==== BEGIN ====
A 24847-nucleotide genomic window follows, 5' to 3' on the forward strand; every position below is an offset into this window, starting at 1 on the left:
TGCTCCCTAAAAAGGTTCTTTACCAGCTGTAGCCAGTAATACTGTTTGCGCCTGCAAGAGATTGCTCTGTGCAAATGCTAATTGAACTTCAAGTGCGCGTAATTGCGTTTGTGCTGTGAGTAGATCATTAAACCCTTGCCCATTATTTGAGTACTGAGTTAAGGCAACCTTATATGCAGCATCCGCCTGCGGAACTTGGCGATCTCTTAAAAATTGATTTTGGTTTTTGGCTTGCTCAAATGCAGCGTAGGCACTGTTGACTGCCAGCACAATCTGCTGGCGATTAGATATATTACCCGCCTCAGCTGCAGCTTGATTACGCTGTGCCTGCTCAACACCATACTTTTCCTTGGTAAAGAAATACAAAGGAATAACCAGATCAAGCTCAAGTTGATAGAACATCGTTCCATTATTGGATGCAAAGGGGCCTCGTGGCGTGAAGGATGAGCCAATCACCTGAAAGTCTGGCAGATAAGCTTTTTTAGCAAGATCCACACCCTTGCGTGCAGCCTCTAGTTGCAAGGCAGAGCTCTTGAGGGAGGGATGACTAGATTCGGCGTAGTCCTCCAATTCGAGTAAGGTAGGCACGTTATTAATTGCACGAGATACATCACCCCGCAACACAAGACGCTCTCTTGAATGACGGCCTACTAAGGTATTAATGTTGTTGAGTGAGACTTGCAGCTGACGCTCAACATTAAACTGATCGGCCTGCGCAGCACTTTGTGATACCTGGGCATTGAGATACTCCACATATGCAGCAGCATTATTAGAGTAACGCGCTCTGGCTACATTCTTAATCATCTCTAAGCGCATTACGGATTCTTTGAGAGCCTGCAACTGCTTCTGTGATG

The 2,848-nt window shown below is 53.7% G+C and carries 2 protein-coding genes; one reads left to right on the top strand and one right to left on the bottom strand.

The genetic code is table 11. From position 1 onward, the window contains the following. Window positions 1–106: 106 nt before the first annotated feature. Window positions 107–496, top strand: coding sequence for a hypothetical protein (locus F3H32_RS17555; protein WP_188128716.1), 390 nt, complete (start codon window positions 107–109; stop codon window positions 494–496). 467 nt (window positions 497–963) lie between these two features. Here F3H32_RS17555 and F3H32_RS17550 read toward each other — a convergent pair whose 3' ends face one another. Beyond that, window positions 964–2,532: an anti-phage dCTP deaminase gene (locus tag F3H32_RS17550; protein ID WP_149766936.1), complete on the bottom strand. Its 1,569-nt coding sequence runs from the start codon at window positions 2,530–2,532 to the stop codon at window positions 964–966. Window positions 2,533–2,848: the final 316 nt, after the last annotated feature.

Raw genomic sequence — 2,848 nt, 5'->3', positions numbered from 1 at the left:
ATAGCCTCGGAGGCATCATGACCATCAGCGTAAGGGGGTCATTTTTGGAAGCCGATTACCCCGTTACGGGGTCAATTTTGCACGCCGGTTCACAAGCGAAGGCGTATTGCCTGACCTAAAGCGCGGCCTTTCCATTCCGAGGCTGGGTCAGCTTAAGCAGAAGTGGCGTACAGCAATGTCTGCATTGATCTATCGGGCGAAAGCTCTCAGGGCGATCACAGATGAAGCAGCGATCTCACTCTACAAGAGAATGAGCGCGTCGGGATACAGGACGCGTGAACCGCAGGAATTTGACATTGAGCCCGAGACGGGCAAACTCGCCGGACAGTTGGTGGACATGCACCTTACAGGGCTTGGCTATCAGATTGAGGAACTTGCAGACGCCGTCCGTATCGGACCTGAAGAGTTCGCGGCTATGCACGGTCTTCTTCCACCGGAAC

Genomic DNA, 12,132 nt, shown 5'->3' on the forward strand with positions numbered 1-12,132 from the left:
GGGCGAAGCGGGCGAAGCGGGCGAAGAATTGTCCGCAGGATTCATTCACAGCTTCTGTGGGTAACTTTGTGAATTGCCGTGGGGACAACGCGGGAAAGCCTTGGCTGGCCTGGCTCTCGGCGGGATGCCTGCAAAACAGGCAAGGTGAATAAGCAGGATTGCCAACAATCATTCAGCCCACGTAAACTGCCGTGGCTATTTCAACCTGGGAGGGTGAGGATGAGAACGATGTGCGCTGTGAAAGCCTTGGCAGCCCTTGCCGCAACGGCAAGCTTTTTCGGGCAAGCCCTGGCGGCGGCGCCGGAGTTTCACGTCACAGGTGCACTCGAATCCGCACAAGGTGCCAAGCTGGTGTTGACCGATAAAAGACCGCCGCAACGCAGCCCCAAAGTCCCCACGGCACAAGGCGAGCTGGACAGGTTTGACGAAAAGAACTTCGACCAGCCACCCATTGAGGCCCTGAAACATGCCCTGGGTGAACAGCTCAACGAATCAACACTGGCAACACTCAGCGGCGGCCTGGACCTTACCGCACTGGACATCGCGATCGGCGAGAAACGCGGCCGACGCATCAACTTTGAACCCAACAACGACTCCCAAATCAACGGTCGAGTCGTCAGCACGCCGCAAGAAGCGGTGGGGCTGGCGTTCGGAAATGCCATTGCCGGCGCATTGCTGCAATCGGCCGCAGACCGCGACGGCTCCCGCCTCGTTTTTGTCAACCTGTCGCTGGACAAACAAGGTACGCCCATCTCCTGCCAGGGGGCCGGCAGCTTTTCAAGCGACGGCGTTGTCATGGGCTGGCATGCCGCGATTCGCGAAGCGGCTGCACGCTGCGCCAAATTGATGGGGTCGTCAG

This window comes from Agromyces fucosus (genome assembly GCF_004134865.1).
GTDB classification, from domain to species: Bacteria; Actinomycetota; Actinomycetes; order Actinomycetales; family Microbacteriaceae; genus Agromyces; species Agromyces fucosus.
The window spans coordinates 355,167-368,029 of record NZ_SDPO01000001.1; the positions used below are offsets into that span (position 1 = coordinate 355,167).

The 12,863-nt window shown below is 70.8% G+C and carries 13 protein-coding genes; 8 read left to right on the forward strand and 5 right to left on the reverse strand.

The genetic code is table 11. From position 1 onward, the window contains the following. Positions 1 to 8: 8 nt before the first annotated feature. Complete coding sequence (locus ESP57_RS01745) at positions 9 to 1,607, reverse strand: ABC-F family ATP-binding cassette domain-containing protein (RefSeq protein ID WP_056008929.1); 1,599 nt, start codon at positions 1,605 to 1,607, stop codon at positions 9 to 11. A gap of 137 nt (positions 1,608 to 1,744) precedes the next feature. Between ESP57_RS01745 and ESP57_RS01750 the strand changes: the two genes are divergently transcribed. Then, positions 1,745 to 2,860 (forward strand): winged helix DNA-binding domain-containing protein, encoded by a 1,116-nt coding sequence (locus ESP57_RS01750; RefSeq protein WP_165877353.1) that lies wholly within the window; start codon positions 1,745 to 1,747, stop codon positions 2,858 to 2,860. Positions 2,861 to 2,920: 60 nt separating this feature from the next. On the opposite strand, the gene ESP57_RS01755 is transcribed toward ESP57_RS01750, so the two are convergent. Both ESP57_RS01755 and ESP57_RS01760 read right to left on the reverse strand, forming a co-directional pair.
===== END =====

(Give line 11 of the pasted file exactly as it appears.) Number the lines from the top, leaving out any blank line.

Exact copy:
The window spans coordinates 355,167-368,029 of record NZ_SDPO01000001.1; the positions used below are offsets into that span (position 1 = coordinate 355,167).